Revival Series

Each week repertory films will be presented on 35mm prints and DCP in The Charles’ original 362 seat theatre. There are three showings of a movie each week.

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L’Argent
Port of Call Saturday, April 21
Phantom Lady Saturday, April 28
Strangers on a Train Saturday, May 5
To Joy Saturday, May 12
Stranger Than Paradise Saturday, May 19
1971 Monday, May 21
Quai des Orfèvres Saturday, May 26
Le Corbeau Saturday, June 2

L’Argent

"Robert Bresson's 14th film in 40 years, made in 1983. It returns to some of the themes of his earlier work—the notion of stolen grace from 'Pickpocket', the suppression of scenes in favor of a continuous flow of action from 'A Man Escaped'—but there is also a new passion and electricity in Bresson's minimalist images; it nowher more »

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1/9

Port of Call

Bergman himself admitted the strong influence of Rossellini and Neo-Realism on this dockside drama, filmed partly on authentic Gothenburg locations. A striking opening sees heroine Jönsson saved from drowning herself, before flashbacks fill out her desperate plight… After spending the night with her and sparking the embers of a more »

2/9

Phantom Lady

“This 1944 film noir, directed by Robert Siodmak, is one of the darkest and grimmest of them all. It’s the story of a lonely engineer (Alan Curtis) who takes a stranger (Fay Helm) to a tawdry Broadway stage show and returns home to find his estranged wife murdered, himself accused, and his alibi, the woman, untraceable. Siodmak more »

3/9

Strangers on a Train

“Alfred Hitchcock's bizarre, malicious comedy, in which the late Robert Walker brought sportive originality to the role of the chilling wit, dear degenerate Bruno; it's intensely enjoyable--in some ways the best of Alfred Hitchcock's American films. The murder plot is so universally practical that any man may adapt it to his nee more »

4/9

To Joy

"An orchestra violinist's dreams of becoming a celebrated soloist and fears of his own mediocrity get in the way of his marriage to the patient, caring Marta. Played out to the music of Beethoven, Ingmar Bergman's 'To Joy' is a heartbreaking tale of one man's inability to overcome the demons standing in the way of his happiness. more »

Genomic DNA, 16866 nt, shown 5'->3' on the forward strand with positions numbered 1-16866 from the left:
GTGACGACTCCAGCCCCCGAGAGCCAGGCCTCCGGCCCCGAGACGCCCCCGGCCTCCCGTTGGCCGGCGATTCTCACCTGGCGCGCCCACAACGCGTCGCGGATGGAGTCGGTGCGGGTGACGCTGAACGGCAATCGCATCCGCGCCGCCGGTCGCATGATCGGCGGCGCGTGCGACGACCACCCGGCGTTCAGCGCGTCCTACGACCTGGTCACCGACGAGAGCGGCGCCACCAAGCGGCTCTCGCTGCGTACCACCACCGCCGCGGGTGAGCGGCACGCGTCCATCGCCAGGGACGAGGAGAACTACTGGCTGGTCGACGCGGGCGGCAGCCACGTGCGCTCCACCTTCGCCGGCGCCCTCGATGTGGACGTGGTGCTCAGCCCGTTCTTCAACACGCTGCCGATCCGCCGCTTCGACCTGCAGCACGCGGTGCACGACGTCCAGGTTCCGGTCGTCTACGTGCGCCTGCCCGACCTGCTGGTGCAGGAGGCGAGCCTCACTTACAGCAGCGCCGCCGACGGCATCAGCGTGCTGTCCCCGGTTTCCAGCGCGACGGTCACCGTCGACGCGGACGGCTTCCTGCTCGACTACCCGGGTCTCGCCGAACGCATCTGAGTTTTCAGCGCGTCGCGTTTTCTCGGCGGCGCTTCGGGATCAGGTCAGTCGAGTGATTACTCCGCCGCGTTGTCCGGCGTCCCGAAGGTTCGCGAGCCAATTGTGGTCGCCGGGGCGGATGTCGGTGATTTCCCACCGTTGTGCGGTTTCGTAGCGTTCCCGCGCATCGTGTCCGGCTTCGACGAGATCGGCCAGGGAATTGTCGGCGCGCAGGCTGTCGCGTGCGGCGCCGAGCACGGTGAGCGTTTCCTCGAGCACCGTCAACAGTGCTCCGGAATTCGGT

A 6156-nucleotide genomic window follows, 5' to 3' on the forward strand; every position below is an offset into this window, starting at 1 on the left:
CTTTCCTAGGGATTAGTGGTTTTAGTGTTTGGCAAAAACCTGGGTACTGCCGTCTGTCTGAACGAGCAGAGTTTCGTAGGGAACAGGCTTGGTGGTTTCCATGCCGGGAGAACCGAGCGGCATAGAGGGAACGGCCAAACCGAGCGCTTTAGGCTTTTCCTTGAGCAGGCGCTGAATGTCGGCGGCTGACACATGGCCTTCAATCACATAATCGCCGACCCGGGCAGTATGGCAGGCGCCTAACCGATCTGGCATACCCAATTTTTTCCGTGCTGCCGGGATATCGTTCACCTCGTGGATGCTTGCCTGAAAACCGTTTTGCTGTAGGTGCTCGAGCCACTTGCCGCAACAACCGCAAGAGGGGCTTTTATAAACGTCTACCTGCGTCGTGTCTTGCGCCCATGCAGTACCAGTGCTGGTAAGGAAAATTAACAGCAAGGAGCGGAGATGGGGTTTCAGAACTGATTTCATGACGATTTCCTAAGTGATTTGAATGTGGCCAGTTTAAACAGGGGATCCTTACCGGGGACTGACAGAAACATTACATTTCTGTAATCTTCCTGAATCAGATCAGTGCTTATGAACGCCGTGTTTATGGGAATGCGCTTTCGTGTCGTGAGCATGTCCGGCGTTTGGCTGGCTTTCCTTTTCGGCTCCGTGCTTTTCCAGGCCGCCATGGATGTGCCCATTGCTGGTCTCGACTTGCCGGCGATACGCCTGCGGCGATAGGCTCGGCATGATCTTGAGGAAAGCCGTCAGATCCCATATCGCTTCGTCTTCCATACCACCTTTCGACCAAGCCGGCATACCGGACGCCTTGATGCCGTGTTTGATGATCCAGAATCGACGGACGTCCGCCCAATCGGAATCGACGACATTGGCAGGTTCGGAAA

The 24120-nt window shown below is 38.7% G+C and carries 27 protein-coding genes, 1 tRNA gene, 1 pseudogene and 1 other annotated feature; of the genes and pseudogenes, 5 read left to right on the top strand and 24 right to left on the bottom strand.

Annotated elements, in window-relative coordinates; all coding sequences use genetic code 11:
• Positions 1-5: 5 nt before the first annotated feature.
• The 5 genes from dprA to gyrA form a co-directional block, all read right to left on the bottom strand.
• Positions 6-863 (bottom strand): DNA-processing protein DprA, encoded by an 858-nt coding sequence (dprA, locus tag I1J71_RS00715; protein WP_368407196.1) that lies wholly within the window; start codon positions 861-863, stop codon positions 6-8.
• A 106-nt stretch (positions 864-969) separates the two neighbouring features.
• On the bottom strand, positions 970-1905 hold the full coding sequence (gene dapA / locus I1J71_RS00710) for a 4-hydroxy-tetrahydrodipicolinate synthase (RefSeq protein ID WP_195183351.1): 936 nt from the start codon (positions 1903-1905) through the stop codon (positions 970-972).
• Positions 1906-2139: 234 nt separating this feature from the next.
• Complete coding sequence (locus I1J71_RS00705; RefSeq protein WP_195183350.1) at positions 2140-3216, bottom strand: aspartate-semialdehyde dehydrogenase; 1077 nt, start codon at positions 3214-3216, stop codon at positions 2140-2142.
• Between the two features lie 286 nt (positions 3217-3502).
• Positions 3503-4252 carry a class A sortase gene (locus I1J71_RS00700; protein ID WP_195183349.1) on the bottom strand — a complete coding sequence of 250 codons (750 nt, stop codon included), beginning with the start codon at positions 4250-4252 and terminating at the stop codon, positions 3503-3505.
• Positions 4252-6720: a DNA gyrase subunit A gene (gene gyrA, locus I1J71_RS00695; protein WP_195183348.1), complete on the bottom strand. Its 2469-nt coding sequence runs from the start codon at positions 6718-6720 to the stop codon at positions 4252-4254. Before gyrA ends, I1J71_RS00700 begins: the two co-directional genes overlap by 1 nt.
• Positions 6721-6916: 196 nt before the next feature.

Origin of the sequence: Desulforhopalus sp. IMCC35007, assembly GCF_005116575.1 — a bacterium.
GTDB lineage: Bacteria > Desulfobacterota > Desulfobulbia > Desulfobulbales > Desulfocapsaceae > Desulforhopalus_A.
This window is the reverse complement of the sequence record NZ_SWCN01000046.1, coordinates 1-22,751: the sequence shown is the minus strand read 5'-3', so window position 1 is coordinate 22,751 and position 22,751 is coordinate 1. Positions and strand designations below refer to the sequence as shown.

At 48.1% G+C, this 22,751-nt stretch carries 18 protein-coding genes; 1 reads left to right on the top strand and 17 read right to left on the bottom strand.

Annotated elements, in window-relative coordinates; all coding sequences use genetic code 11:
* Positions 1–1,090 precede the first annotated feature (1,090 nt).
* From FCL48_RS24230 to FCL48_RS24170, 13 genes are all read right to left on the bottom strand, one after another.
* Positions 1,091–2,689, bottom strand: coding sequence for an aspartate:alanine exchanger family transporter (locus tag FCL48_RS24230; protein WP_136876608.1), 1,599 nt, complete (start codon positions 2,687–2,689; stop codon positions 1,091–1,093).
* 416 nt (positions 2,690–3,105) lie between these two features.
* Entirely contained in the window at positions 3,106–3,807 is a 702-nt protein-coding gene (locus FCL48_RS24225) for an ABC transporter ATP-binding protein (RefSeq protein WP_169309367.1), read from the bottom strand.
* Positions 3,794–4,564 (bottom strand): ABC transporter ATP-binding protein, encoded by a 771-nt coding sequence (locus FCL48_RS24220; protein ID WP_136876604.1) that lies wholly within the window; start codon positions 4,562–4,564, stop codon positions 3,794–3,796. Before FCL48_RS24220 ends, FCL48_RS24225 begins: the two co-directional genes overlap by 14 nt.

5/9

Stranger Than Paradise

“…This three-part road-movie-with-a-difference is shot in long, static black-and-white takes, and features an excellent score that straddles both Screaming Jay Hawkins and Bartok. The story is slight: cool, laconic New Yorker (John) Lurie (of Lounge Lizards fame) reluctantly plays host when his young female cousin arrives on a v more »

6/9

1971

“This documentary, by Johanna Hamilton, unpacks a crucial but little-known episode in modern political and journalistic history. On March 8, 1971, eight antiwar activists broke into a small F.B.I. office in the aptly named town of Media, Pennsylvania, and stole files showing that the government was trying to suppress legitimate more »

7/9

Quai des Orfèvres

“A stunningly well-made entertainment, this detective film by Henri-Georges Clouzot features the master actor Louis Jouvet in the role of a police inspector. His world is contrasted with that of the music hall, represented by the full-blown, hypersexual Suzy Delair. When this voluptuous slut sings ‘Avec Son Tra-la-la,’ she may m more »

8/9

Le Corbeau

"Suffocatingly corrosive and misanthropic, this 1943 thriller was shot in occupied France by Henri-Georges Clouzot ('The Wages of Fear'), and its story of a small town terrorized by anonymous poison-pen letters so effectively captures the national paranoia that after the war Clouzot was unjustly persecuted as anti-French. The ou more »

9/9